1) Reaching the 10-year benchmark
2) Opening my dream upstate location in Cold Spring (I'm a small-town gal!) in the same year and our first out-of-state shop in SoMa (most similar to Cold Spring) five years later
3) Being featured on the "Today" show for the #ShopSmall segment
As for the worst…
1) Realizing that I had just started my business right before the economic crisis in 2008; and
2) Closing our two locations in Brooklyn. It’s never easy to close a chapter, but it was time to move on and focus on the other store locations.
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How have your goals evolved since you first started?
GK: It's been a wild ride, especially in the last couple of years, but our mission still remains the same: to inspire and celebrate the little things — one person, one gift, one neighborhood at a time. I still treat each of my store openings as if it was my first.
What are the best and hardest parts about working for yourself?
GK: My favorite part of being my own boss is being able to make a difference and inspire people, even in the smallest of ways. As customers often share with us, Pink Olive is their "happy place." I also love to share my journey on Instagram and give people a glimpse into my world. I wouldn't say I have the least favorite part of my job, however, the hardest part is finding the right people for your team. It's ever-changing, and you have to be constantly looking for those "gems" who truly get what you do.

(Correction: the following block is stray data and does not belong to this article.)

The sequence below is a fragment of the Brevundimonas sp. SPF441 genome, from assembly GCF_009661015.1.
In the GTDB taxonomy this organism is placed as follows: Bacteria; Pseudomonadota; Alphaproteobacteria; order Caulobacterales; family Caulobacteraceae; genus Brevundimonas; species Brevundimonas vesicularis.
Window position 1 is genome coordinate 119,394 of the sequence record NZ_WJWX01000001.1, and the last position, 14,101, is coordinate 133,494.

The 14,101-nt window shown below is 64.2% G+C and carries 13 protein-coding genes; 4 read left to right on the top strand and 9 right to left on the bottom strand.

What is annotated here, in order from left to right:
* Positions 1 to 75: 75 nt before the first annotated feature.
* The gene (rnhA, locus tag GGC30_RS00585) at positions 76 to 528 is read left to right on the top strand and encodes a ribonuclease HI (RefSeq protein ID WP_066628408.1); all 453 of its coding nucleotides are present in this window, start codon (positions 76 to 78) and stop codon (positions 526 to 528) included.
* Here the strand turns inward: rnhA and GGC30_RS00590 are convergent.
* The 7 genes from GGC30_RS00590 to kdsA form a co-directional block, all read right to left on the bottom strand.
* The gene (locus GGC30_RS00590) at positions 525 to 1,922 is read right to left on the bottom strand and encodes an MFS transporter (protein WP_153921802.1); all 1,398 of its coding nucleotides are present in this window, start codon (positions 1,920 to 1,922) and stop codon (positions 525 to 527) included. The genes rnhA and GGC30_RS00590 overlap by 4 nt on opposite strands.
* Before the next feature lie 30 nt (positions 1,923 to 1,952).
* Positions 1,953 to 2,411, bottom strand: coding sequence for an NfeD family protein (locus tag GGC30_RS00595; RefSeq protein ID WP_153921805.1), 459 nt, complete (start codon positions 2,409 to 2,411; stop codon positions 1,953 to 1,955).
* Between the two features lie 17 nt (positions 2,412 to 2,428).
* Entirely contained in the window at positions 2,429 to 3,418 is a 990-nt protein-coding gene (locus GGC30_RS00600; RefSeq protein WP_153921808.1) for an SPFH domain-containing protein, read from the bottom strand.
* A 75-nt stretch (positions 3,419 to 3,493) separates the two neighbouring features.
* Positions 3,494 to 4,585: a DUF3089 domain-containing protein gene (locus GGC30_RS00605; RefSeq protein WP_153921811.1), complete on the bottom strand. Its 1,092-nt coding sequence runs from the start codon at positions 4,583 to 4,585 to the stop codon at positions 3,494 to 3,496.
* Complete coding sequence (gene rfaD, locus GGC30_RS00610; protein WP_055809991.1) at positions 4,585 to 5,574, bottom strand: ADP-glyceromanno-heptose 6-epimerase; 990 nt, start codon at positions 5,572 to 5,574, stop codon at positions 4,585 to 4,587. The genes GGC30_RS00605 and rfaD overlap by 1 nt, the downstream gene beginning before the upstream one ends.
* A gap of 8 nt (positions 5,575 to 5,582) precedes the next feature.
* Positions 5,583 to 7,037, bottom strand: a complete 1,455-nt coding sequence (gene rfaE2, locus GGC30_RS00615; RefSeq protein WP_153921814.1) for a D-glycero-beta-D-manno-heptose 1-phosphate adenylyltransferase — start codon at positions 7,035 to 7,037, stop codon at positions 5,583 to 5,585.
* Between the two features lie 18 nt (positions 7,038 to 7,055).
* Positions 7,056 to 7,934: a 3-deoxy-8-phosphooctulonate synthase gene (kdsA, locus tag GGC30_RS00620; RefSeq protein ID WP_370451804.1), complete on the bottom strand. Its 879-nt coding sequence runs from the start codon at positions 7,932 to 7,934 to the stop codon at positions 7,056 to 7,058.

Does being a woman affect how you do business or the way people do business with Pink Olive? If so, how?
GK: We're an all-female team, and being a woman is very much in alignment with our mission behind Pink Olive — to inspire and empower the next generation of girls for the better good. For me, it’s doing small things to benefit our future, especially for young girls. We love carrying products like the Rebel Girls and partnering with organizations like Step Up to give girls the knowledge to speak up and fight for equality, empowering them, but most importantly, giving us all hope for a better future. I feel blessed to be a female founder and to lead a group of talented and amazing ladies who make it happen on a daily basis.
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What do you wish people knew about small business founders/owners?
GK: One of the most common misconceptions is that small business owners can do it all or need investors to succeed. "Success" is highly subjective, and it's not always financially driven. As entrepreneurs, it’s so easy to compare ourselves to others, but success means different things to different people. For some, it’s the amount of money they make. For others, it’s the amount of time they can spend with loved ones. And still others, it’s something more personal — overcoming a fear of making a childhood dream come true. Once you define what real success means to you, you can stop comparing yourself to others and enjoy the little things that matter. The rest will follow.
What advice would you give to someone starting their own business?
GK: Running a small business is not always easy. You have to constantly wear many hats and make sure everything is running smoothly with or without you. It requires a lot of hard work, long hours and gumption, but I can't imagine my life any other way. Be truthful with yourself and ask yourself why you're doing what you're doing, and have faith. This inner compass will be your guiding light and driving force, not only when things are good, but when things are tough.
Also, be a sponge and learn from people who are two steps ahead of you, and never burn bridges. You never know when your lives might cross paths one day!